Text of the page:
Coming Jan. 20 - Feb. 12, The House on the Cliff by George Batson. The house is rumored to be the last stop on the Underground Railroad during the Civil War. Do spirits still walk the halls? The adventure begins with murder and ends with a chilling surprise.
North Coast Repertory Theatre
300 5th St. Eureka. 442-NCRT.
Holiday Festival of Entertainment. A variety of acts include the Arcata Interfaith Teen Choir, Chamber Readers, Fusuikan Martial Arts, Redwood Area Theatre Sports, solo performing artist Jeff DeMark, Irish folk music and a youth chamber music group Dec. 11, 7:30 p.m. Special appearance by Santa during the Sunday matinee. Dec. 12, 2 p.m. $5/$3 for kids under 12
Coming Jan. 14 - Feb. 5, The Tempest by William Shakespeare. The drama begins with a storm at sea conjured up by Prospero, duke-turned-sorcerer. He and his shipwrecked victims lead us through a tale of treachery, revenge, love and ultimate forgiveness. Champagne gala opening Jan. 14, 8 p.m. $15.
World Premiere Theatre
615 4th St., Eureka. 443-3724.
Carefree Drive by Paul Buzinski, a comedy about the suburban Warnick family whose lives are completely centered around cars. In the midst of planning for their daughter's coming-of-age party (she is getting her license), in walks the much feared pedestrian, and their whole world is turned topsy-turvy. Thursday, Friday and Saturday nights at 8 Nov. 26-27, Dec. 2-4 and 9-11. $7.
Pacific Art Center Theatre
World Premiere Theatre, 615 4th St., Eureka. 443-3724.
The Traveller A stage version of H. G. Wells' story The Time Machine, this original work takes an 1890s inventor time-traveling far into the future where he finds a utopia that hides a sinister secret. Written and performed by veteran PACT director/actor James Floss. Gala champagne opening, Jan. 1, 6 p.m. Performances run from Jan. 1 - 29
Manila Beach and Dunes Community Center,
1611 Peninsula Dr. 442-1533
A Wrinkle in Time An adaptation from the book by Madeleine L'Engle. Directed by Mike Jensen. The classic children's story about three kids who embark on an adventure through time and space. Dec. 3 -19 Friday and Saturday evenings at 7:30, Saturday and Sunday afternoons at 2. $6/$4 children under 12.
Humboldt State University
Department of Theatre, Film & Dance
Back Swing by Samuel Dyches, directed by Jyl Hewston. The coming-of-age story is an original production written by an HSU undergraduate and entered in the American College Theatre Festival. HSU's Studio Theatre. Dec. 2-5 and Dec. 8-11, 8 p.m. Friday and Saturday $6/$3.50/free to HSU students, Thursday and Sunday $6/$2/free to HSU students.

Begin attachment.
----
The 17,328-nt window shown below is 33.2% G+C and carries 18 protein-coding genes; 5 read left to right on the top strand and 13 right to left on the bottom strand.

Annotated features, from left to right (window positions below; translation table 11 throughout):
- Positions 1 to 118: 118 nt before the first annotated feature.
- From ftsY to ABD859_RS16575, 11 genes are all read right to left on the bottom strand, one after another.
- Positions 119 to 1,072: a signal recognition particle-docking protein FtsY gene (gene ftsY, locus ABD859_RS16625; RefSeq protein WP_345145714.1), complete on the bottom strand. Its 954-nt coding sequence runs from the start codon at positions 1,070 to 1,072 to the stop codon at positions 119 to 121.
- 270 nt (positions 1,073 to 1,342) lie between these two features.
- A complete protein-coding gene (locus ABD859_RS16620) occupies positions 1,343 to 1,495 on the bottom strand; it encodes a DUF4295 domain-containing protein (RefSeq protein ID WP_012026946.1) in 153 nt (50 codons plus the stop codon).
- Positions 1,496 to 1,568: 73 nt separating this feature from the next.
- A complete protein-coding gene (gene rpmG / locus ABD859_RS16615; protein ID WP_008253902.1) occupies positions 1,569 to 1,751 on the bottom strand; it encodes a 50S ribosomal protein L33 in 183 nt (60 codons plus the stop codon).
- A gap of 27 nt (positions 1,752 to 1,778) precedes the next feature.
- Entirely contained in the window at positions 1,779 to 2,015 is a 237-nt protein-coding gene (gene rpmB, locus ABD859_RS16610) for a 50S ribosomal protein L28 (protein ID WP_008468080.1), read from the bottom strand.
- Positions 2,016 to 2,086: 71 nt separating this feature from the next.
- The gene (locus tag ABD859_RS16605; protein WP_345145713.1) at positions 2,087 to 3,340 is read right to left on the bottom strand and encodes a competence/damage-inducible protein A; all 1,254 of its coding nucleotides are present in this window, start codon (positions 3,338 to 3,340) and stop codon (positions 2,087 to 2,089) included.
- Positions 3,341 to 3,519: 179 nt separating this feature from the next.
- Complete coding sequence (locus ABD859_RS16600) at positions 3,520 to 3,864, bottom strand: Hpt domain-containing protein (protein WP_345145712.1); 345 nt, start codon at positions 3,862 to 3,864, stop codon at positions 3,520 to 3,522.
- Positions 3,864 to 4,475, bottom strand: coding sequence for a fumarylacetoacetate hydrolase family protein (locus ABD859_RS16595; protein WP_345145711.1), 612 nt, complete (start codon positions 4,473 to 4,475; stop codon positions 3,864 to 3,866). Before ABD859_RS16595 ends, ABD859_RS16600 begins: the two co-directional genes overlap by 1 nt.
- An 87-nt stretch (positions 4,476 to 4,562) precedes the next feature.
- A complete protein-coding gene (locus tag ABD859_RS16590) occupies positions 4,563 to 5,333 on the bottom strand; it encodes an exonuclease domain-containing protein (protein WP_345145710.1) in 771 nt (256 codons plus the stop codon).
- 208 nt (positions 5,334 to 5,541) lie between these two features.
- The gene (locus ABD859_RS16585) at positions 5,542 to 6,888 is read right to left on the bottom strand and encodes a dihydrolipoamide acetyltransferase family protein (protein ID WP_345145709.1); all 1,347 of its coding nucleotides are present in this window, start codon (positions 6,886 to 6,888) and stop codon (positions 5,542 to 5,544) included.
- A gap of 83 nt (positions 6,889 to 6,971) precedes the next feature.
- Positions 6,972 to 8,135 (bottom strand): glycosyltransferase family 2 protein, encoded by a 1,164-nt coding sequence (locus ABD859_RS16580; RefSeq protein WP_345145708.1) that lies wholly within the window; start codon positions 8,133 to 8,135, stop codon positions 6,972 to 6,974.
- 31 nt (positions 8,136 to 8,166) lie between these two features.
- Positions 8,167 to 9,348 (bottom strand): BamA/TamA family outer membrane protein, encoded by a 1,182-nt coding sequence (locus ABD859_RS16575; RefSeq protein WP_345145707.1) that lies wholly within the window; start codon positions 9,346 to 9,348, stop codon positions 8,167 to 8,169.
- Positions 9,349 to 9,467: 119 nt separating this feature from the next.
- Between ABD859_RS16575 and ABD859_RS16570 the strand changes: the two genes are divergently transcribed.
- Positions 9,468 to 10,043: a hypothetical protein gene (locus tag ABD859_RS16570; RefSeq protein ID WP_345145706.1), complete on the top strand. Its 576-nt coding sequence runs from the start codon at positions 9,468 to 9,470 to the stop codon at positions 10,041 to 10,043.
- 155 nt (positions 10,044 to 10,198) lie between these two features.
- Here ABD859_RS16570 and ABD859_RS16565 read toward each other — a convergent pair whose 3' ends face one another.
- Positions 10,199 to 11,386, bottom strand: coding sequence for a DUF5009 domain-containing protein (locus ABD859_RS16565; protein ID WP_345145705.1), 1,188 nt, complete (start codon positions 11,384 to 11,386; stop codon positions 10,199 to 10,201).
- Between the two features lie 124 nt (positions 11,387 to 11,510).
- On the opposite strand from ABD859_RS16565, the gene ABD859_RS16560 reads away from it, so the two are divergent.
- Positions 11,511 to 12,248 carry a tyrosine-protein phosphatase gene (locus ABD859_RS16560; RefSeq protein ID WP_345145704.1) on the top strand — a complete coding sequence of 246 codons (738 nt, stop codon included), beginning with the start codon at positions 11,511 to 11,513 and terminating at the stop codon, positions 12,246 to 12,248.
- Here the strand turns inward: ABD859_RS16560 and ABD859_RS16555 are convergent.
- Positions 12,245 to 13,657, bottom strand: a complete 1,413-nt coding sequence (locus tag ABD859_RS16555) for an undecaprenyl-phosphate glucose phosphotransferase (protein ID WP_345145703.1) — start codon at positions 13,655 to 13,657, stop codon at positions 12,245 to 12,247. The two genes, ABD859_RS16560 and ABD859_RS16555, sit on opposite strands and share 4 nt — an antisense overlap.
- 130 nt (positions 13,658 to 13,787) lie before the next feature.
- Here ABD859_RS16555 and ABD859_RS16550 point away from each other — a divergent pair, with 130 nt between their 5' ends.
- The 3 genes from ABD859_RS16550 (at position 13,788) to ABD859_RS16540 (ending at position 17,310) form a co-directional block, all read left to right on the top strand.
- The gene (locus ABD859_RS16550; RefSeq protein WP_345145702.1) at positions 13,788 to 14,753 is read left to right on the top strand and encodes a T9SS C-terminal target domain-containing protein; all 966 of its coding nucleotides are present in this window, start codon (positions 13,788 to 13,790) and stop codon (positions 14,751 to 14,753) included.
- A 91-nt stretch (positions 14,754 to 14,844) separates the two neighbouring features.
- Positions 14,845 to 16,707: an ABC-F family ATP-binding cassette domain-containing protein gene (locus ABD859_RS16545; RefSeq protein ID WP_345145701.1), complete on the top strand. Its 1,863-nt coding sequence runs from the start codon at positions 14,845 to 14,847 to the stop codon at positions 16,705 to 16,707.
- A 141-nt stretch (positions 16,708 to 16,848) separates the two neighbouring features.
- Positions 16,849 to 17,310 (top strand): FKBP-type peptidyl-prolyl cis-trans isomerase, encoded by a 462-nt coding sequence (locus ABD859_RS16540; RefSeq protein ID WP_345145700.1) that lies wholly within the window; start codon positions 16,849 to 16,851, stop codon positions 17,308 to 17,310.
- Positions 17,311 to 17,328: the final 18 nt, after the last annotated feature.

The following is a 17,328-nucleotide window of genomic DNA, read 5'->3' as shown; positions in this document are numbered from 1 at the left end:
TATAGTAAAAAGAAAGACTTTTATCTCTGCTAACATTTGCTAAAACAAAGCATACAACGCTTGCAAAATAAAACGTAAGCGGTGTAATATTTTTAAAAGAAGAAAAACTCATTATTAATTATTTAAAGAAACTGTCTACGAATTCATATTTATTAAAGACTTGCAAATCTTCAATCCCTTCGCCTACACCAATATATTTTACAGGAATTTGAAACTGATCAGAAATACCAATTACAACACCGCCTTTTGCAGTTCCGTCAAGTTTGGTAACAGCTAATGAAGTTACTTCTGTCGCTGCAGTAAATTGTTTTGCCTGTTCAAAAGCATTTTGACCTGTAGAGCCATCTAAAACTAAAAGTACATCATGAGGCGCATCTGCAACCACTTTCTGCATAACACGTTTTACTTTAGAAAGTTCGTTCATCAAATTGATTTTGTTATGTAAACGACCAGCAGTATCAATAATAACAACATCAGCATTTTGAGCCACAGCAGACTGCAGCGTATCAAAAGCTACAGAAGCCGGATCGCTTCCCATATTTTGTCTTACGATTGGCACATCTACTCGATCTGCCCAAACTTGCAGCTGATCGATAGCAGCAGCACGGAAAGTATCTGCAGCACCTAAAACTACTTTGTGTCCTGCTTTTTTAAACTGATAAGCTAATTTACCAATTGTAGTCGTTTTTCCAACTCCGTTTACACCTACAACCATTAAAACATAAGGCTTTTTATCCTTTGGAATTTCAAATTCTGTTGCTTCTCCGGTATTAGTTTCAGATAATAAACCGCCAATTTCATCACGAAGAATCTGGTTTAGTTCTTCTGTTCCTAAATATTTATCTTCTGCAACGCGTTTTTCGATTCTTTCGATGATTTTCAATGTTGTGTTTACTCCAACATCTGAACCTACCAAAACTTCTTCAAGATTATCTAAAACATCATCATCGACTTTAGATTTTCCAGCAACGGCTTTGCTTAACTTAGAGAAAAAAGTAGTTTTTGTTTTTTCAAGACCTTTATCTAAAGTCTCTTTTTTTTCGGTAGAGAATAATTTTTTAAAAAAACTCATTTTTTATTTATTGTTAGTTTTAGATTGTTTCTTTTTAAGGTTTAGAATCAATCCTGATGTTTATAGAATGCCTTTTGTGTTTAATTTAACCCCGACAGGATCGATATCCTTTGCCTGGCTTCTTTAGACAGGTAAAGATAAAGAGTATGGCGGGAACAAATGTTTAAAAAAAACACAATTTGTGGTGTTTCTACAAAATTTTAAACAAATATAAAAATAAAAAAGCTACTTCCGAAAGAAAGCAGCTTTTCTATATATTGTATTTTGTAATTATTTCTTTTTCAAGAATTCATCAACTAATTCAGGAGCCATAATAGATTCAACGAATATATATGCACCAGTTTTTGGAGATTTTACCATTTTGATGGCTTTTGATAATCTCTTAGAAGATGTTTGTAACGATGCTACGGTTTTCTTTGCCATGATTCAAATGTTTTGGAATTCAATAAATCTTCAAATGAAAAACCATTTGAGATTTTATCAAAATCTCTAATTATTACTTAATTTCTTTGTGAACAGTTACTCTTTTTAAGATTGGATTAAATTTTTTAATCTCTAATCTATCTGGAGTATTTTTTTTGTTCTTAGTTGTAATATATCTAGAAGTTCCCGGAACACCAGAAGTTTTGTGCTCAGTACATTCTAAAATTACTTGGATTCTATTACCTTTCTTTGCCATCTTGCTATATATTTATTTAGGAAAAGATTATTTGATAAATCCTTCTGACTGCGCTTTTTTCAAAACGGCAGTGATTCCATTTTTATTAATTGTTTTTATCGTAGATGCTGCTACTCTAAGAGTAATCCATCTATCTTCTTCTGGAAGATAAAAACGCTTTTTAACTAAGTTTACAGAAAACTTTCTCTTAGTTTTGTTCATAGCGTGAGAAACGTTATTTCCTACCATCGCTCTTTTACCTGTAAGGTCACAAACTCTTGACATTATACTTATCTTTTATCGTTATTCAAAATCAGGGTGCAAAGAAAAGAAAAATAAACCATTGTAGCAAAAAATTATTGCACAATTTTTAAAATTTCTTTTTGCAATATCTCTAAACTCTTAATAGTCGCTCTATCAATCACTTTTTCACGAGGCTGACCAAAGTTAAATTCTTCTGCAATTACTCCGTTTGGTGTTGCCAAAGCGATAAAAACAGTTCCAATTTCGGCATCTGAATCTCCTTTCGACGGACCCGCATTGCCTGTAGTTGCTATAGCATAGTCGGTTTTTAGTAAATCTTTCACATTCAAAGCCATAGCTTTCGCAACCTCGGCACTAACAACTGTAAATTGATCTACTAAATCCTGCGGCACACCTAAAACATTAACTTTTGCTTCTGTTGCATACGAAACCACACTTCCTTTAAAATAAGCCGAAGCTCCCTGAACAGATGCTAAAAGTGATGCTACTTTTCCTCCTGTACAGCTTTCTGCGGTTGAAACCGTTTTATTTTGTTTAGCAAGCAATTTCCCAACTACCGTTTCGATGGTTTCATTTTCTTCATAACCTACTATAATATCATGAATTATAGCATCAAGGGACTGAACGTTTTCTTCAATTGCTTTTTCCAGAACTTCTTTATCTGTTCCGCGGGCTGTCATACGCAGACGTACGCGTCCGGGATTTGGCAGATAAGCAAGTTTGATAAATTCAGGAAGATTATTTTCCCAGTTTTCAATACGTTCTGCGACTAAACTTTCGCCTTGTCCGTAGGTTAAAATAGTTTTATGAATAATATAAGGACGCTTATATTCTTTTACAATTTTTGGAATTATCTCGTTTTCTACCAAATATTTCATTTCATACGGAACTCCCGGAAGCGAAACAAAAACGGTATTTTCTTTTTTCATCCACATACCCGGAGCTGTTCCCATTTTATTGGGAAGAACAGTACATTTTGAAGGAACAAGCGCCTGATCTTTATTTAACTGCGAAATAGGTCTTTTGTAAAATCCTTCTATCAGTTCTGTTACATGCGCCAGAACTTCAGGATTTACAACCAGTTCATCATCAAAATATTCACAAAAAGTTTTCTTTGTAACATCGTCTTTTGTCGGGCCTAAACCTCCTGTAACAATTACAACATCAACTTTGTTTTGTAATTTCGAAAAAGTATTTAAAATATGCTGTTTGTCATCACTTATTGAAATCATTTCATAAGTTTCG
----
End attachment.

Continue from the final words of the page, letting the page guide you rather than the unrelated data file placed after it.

Recycled Youth, Healthy Start
& the Mateel Community Center
59 Rusk Ln., Redway, 923-3368.
Through Our Looking Glass The 17-member teen ensemble worked for 12 weeks with artists Joani Rose, Barbara Penny, Susan Alexander and Andy Barnett to create a series of original vignettes that highlight issues including teen suicide, homophobia, tobacco addiction and Y2K. Dec. 3 and 4, 8 p.m. $5/$2 under 19/under 11 free.
will perform his one-man-show, Writing My Way Out of Adolescence, at Beginnings Octagon in Briceland. Dec. 10, 8 p.m. A benefit for Californians for Alternatives to Toxic Sprays. 822-8709.
will announce its 2000 season in December. Eureka Mall, 800 W. Harris St. 441-6965.
Redwood Concert Ballet presents The Nutcracker at HSU's Van Duzer Theatre. The company is in its 26th year performing under Artistic Director Virginia Niekrasz-Laurent. The performance of this Christmas classic by Tchaikovsky will include solos by members of the American Repertory Ballet, the San Francisco Opera Ballet and Pacific Dance Theatre. Dec. 17, 18 and 19, 8:15 p.m. Dec. 20, 7:30 p.m. Matinees Dec.18 and 19, 2 p.m. General admission $10/$8 students and seniors seats, reserved orchestra center $15/matinee $8. Dec. 17 Opening night gala $15, benefit for St. Bernard Schools. 443-4390.
The Humboldt Light Opera Co. presents Handel's Messiah at Christ Episcopal Church 15th and H sts., Eureka. Dec. 16, 17 and 18, 7:30 p.m. Dec. 19, 2 p.m. 445-4310.George Frederick Handel's classic oratorio under the directon of Jim Stanard. Opening reception Dec. 16 following performance at Eureka Inn. No-host bar, hors d'oeuvres and desserts. Tickets $17.50/$12.50 students and seniors. 445-4310.
Feet First Dancers perform its holiday show, Season of Light Dec. 16-19, 7 p.m. at the Mateel Community Center, 59 Rusk Lane, Redway. Set in merry olde England, the show centers on a feast scene with minstrels, jesters and dancers. The wizard Merlin appears to tell the story of how cultures around the world celebrate the return of the light. Reserved seats $10/$7 children/$7 general admission (no seat). 923-9384.